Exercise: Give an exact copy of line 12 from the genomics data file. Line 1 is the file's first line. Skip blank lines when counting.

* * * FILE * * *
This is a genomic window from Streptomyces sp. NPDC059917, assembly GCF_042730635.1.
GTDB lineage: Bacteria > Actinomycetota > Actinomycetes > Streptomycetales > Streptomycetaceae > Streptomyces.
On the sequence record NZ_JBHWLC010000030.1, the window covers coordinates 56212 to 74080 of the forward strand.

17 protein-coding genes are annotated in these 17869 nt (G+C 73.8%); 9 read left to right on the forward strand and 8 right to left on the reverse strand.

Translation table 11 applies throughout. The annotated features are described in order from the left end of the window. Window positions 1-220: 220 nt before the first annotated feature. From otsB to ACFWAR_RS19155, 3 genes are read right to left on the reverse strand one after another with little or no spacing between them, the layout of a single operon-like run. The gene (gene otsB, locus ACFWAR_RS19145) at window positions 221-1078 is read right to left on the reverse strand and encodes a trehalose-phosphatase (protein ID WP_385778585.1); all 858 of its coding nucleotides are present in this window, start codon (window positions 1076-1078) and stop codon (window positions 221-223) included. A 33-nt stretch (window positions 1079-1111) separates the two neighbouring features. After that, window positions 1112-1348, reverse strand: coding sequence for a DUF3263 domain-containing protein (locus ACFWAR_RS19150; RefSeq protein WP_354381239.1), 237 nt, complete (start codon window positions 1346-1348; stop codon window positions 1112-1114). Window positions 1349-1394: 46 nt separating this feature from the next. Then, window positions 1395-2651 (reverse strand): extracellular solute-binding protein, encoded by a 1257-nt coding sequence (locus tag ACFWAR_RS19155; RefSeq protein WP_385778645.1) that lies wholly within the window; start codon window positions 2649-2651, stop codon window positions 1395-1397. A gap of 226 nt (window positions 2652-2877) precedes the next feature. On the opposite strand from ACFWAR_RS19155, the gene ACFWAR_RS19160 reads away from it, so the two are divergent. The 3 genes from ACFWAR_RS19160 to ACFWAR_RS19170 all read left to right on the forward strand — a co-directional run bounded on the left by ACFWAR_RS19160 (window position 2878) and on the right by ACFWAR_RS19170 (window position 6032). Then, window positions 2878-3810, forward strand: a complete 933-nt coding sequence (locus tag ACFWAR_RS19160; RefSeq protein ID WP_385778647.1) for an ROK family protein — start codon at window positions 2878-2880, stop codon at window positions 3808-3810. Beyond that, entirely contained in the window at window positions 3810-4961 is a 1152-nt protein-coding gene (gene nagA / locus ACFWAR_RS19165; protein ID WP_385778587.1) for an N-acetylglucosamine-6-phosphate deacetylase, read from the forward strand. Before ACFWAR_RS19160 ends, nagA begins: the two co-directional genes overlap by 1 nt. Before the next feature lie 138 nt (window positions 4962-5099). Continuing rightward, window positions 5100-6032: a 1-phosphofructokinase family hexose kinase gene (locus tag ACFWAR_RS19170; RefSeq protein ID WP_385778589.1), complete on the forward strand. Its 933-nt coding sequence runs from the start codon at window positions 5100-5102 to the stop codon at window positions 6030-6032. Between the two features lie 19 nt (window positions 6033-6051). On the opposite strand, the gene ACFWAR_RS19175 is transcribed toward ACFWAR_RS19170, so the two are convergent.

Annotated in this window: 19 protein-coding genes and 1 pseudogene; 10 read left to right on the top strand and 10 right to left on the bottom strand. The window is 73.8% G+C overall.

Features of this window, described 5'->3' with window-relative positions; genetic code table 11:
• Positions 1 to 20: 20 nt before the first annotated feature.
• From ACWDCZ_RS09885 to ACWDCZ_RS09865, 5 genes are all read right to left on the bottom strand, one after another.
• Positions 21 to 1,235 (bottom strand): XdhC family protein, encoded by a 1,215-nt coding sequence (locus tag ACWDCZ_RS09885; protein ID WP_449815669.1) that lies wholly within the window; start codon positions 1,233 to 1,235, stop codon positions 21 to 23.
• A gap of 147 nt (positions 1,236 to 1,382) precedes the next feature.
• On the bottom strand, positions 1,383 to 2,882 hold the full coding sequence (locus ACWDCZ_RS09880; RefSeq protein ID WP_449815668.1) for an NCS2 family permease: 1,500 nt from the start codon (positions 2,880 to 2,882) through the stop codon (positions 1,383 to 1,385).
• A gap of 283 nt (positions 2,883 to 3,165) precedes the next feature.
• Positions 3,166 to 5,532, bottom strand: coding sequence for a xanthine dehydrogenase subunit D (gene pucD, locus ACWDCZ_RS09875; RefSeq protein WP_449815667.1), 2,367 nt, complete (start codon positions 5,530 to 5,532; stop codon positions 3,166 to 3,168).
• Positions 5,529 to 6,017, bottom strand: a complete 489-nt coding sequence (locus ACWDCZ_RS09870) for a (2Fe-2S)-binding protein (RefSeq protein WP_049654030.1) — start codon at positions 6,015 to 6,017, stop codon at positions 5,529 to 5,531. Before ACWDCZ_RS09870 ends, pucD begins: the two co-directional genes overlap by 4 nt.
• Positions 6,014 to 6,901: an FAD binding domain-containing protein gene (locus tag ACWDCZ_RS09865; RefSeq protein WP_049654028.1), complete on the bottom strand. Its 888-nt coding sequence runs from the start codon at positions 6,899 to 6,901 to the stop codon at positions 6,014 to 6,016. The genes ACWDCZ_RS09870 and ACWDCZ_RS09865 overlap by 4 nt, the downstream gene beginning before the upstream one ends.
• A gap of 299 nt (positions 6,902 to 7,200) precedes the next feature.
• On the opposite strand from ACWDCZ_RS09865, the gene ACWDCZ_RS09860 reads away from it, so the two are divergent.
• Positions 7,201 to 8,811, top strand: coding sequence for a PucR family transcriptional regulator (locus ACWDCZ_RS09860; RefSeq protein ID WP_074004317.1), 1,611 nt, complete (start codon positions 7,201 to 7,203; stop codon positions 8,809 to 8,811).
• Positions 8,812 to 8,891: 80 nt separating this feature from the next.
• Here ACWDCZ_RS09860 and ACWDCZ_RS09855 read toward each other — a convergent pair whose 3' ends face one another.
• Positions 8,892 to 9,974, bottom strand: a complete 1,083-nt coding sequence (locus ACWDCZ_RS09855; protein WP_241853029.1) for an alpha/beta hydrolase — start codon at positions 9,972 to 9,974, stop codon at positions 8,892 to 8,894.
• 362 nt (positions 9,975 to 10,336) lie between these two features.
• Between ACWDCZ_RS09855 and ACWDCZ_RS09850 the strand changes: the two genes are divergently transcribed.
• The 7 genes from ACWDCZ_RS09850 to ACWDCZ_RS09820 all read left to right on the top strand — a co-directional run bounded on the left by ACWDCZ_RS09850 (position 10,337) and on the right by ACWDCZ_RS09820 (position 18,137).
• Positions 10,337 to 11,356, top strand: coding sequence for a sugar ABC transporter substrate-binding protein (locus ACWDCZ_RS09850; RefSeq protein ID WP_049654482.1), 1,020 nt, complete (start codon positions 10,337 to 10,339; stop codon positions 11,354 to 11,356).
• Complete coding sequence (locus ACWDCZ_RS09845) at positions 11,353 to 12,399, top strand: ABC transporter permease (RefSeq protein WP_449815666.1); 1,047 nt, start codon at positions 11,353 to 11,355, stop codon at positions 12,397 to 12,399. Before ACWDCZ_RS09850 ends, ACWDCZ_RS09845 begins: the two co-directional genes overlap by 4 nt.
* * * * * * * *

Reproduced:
• On the bottom strand, positions 1,383 to 2,882 hold the full coding sequence (locus ACWDCZ_RS09880; RefSeq protein ID WP_449815668.1) for an NCS2 family permease: 1,500 nt from the start codon (positions 2,880 to 2,882) through the stop codon (positions 1,383 to 1,385).